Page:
In the following posts from our Jetpack DataStore series, we will cover several additional concepts to understand how DataStore interacts with other APIs, so that you’ll have everything at your disposal to use in a production environment. In this post specifically, we will be focusing on dependency injection with Hilt. We will be referring to the DataStore Preferences and Proto codelabs throughout this post for code samples.

Dependency injection with Hilt

In these codelabs, we interacted with our DataStore instances through the Preferences and Proto delegate construction once at the top level of a Kotlin file. We would then use the same instance throughout your application, as a singleton:

/* Copyright 2022 Google LLC.	
   SPDX-License-Identifier: Apache-2.0 */

// Preferences DataStore
private val Context.dataStore by preferencesDataStore(name = USER_PREFERENCES_NAME)

// Proto DataStore
private val Context.userPreferencesStore by dataStore(
  fileName = DATA_STORE_FILE_NAME,
  serializer = UserPreferencesSerializer
)

We require a singleton because creating more than one instance of DataStore for one given file can break all DataStore functionality. However, in a production environment we would usually obtain the DataStore instance via dependency injection. So let’s take a look at how DataStore works with Hilt, a dependency injection library that will help us reduce the boilerplate of doing manual dependency management. If you’re not familiar with Hilt, we encourage you to first go through the Using Hilt in your Android app codelab to learn the basic concepts such as ComponentsModules and others.

Hilt setup

First, make sure you’ve added all the necessary setup steps to enable Hilt:

/* Copyright 2022 Google LLC.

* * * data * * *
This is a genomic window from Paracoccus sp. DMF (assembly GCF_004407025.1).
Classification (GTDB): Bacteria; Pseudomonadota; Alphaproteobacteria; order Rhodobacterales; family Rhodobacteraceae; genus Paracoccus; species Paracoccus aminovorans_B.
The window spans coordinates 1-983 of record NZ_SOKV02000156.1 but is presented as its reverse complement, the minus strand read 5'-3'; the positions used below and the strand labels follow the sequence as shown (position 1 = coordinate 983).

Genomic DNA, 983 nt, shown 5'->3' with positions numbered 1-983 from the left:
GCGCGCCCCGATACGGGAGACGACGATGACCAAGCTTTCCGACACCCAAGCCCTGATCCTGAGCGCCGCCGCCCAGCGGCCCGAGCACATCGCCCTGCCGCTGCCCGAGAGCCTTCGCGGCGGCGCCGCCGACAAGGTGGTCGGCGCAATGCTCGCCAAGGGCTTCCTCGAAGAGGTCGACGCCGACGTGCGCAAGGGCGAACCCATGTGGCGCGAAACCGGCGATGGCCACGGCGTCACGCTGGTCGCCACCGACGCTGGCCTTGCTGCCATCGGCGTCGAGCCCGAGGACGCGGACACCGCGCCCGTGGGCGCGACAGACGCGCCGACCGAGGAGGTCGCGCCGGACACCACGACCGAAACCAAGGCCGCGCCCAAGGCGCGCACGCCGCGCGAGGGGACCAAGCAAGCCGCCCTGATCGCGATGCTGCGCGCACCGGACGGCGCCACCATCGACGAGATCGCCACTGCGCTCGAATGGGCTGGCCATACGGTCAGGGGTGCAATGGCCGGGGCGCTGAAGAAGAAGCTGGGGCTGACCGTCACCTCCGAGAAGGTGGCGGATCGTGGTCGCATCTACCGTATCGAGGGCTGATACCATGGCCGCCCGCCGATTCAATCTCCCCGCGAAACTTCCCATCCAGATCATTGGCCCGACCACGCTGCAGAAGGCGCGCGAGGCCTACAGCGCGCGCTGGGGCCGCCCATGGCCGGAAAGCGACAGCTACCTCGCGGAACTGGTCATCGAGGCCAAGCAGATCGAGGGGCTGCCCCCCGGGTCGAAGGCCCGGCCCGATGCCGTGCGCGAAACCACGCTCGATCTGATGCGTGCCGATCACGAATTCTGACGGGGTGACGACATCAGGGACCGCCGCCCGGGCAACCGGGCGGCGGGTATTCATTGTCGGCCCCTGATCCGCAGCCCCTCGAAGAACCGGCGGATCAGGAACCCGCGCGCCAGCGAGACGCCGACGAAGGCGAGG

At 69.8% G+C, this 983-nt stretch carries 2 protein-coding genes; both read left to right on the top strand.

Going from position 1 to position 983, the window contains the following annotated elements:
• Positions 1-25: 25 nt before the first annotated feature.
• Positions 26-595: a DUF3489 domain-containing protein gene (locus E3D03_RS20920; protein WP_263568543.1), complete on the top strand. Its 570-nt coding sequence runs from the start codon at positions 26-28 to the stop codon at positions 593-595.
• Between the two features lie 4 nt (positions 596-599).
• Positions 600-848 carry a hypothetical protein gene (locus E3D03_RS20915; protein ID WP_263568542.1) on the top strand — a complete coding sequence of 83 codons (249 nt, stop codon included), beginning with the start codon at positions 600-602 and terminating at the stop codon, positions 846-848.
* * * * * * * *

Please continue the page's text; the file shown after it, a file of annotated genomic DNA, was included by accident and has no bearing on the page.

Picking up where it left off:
SPDX-License-Identifier: Apache-2.0 */
   
// Root build.gradle    
dependencies {
  classpath "com.google.dagger:hilt-android-gradle-plugin:$hilt_version"
}

// Module build.gradle:
plugins {
  id 'kotlin-kapt'
  id 'dagger.hilt.android.plugin'
}

dependencies {
  implementation "com.google.dagger:hilt-android:$hilt_version"
  kapt "com.google.dagger:hilt-compiler:$hilt_version"
}

All apps that use Hilt must contain an Application class that is annotated with @HiltAndroidApp to trigger Hilt’s code generation, including a base class for your application that serves as the application-level dependency container. In our case, we will create a simple TasksApp and add it to our AndroidManifest.xml:

/* Copyright 2022 Google LLC.	
   SPDX-License-Identifier: Apache-2.0 */

@HiltAndroidApp
class TasksApp : Application()

// AndroidManifest.xml
<manifest xmlns:android="http://schemas.android.com/apk/res/android"
    package="com.codelab.android.datastore">

    <application
        android:name=".TasksApp"/>
</manifest>

Injecting Preferences DataStore

To obtain a Preferences DataStore instance through injection, we need to tell Hilt how to properly create it. We use the PreferenceDataStoreFactory and add it to a Hilt module:

/* Copyright 2022 Google LLC.	
   SPDX-License-Identifier: Apache-2.0 */
   
private const val USER_PREFERENCES = "user_preferences"

@InstallIn(SingletonComponent::class)
@Module
object DataStoreModule {

    @Singleton
    @Provides
    fun providePreferencesDataStore(@ApplicationContext appContext: Context): DataStore<Preferences> {
        return PreferenceDataStoreFactory.create(
            corruptionHandler = ReplaceFileCorruptionHandler(
                produceNewData = { emptyPreferences() }
            ),
            migrations = listOf(SharedPreferencesMigration(appContext,USER_PREFERENCES)),
            scope = CoroutineScope(Dispatchers.IO + SupervisorJob()),
            produceFile = { appContext.preferencesDataStoreFile(USER_PREFERENCES) }
        )
    }
}

We’ve mentioned these parameters previously in the series, but let’s quickly recap:

  • corruptionHandler (optional) — invoked if a CorruptionException is thrown by the serializer when the data cannot be de-serialized which instructs DataStore how to replace the corrupted data